If you’ve ever had to deal with stiff and sore neck muscles after a workout, then you know how inconvenient it can become. Not only can the neck pain be annoying during the day, but it can disrupt your sleep as well.
My physio suggested targeted levator scapulae stretch to solve these issues. The problem is that you can easily do this stretch wrong and make it less effective.
So, I got my physio to help out with this post and to provide some suggestions for ideal timing and what benefits to expect.
- Head tilts are the easiest way to do a levator scapulae stretch, but there are some additional variations that can help make a bigger difference.
- The levator scapulae muscles that support the neck and head can quickly become sore and stiff after a tough upper body workout.
- Eliminating such pain in the neck can also have a significantly positive impact on your overall posture.
How To Do A Levator Scapulae Stretch
Here are a few simple ways to do a levator scapulae stretch after a workout session and even throughout the day if you tend to sit at a desk for long periods of time.
1. Side Tilts
This is the simplest stretch, and what you do is pull your shoulder blades together and bring your shoulder joints back.
Then tuck your chin closer to your neck and tilt your head as far left as possible.
You can also gently pull your head further down with your right hand to the left side.
2. Head Rotation
The head rotation is another simple way to relieve soreness in the levator scapulae muscles.
Tuck your chin close to your neck and then turn your head as far left as possible.
Basically, bring your chin as close to your left shoulder as possible.
You can also gently pull your chin a bit further to intensify the stretch.
3. Banded Neck Stretch
If you have more severe neck pain, then using bands can help a lot. Stand on a resistance band and hold the handle with your left arm.
Push your left shoulder blade downward and turn your head to the right shoulder.
Now, place your right hand on the back of the head and gently pull it to the same side. You’ve now got a stretching pull in both directions.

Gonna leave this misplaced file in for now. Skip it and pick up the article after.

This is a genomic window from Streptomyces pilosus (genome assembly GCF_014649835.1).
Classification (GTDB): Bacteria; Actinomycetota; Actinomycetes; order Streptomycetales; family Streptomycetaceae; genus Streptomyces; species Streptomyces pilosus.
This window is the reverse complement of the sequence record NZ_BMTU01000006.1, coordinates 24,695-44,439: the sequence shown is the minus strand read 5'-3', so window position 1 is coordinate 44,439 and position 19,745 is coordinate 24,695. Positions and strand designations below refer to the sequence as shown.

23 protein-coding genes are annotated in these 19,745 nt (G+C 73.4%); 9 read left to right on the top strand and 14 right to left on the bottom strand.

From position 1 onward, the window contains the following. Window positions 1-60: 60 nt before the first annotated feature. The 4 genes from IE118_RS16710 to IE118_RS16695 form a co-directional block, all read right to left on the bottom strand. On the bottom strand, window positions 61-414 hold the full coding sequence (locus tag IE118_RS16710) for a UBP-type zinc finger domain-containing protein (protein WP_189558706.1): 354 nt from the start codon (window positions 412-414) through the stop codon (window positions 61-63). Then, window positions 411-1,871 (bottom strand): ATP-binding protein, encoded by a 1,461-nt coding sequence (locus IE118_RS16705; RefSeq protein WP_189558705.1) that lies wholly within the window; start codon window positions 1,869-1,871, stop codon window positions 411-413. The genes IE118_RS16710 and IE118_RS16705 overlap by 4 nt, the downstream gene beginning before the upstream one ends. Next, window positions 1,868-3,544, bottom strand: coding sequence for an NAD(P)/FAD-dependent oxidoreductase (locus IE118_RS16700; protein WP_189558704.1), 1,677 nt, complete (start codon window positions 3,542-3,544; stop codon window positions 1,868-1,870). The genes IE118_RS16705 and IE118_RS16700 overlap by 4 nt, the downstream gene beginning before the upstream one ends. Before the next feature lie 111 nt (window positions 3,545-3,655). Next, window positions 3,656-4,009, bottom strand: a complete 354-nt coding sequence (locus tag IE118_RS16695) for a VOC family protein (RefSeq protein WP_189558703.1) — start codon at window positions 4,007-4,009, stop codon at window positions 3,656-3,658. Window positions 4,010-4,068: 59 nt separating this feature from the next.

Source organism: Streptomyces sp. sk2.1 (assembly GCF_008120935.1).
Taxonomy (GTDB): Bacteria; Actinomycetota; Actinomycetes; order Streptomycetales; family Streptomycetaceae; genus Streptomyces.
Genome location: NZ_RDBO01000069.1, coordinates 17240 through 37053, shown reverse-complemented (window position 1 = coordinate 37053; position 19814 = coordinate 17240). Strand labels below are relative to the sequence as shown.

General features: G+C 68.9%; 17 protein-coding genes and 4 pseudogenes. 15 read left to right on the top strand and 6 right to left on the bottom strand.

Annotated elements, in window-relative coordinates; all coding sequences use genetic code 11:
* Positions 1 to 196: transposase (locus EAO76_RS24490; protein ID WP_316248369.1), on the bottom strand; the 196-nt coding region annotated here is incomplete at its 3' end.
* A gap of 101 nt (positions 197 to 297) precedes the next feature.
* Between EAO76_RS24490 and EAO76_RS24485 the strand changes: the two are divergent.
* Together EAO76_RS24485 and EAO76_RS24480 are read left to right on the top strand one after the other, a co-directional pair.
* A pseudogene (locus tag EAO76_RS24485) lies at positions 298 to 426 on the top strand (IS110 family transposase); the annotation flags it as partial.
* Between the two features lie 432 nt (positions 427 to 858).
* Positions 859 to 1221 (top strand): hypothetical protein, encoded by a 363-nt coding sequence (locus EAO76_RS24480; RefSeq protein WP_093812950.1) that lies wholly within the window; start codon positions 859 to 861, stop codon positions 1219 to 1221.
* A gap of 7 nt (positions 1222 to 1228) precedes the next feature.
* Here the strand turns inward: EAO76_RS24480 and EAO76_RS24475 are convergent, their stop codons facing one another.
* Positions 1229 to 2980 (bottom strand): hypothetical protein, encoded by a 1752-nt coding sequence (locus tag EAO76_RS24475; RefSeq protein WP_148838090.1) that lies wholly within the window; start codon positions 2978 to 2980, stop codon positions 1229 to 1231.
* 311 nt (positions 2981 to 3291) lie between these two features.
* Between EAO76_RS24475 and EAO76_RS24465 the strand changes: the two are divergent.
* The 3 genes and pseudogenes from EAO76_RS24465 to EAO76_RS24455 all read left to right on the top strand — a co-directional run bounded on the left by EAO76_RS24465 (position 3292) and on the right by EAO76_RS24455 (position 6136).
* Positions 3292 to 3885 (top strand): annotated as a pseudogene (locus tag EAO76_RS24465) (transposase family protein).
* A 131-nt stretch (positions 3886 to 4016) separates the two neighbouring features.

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4. Towel Neck Stretch
If you don’t have a resistance band, then you can do a slight variation using a towel.
The starting position is holding one end of a towel behind your back and the other end in front of you in your right arm.
The center of the towel should be on your shoulder, and you then turn your head to the right.
You should feel that this pulls your shoulder blade and upper back down. You can increase the stretch if you gently pull down the towel at both ends.
What Are The Benefits?
Here are the main benefits of doing the levator scapulae stretch.
1. Neck Pain Relief
The cervical spine can quickly end up with painful symptoms of muscle stiffness.
The pain can often seem like it’s coming from the shoulders and travels to the top four cervical vertebrae.
People who don’t address that stiffening of the muscles will likely run into issues like chronic pain, reduced neck mobility, and even trouble sleeping .
2. Improved Posture
Forward head posture is a significant problem for people who sit at a desk all day.
Weakening back and neck muscles, which tilts the head forward and makes the problem worse .
By stretching and strengthening the neck muscles, you can solve this head-forward problem.
“Any activity that causes a person to lean their head forward for a prolonged period of time can lead to chronic FHP.”
- Angela M. Bell, MD.
Also Read: Best Erector Spinae Exercises
3. Release Muscle Tension
When you gently pull and stretch the levator scapulae muscle, it can release a lot of tension.
It’s like when you have a leg cramp, and you stretch the muscle to release it.
For that reason, I like doing this stretch after a workout and even before I go to bed to fully relax my upper body.
How Do You Release A Tight Levator Scapulae?
You can release a tight levator scapulae muscle by doing simple stretching exercises. Tilting the head in the opposite direction and pushing your shoulder down will lengthen the muscle and provide relieving stretch.
What Causes Levator Scapulae Tightness?
Any injury or repetitive activity can cause levator scapulae tightness. It’s commonly associated with spending a lot of time at a computer, but it can also happen through exercise.
Start Adding This Stretch To Your Cooldown
On the days when you’re working your upper body hard, it’s important to add a few simple stretches to your cooldown phase. The levator scapulae stretch will take less than a minute but might have a big impact on your recovery time.
The other thing I would suggest you do is invest in a top-quality post-workout protein supplement.
These will help to repair your muscles faster and prepare you for your next workout with better performance levels.
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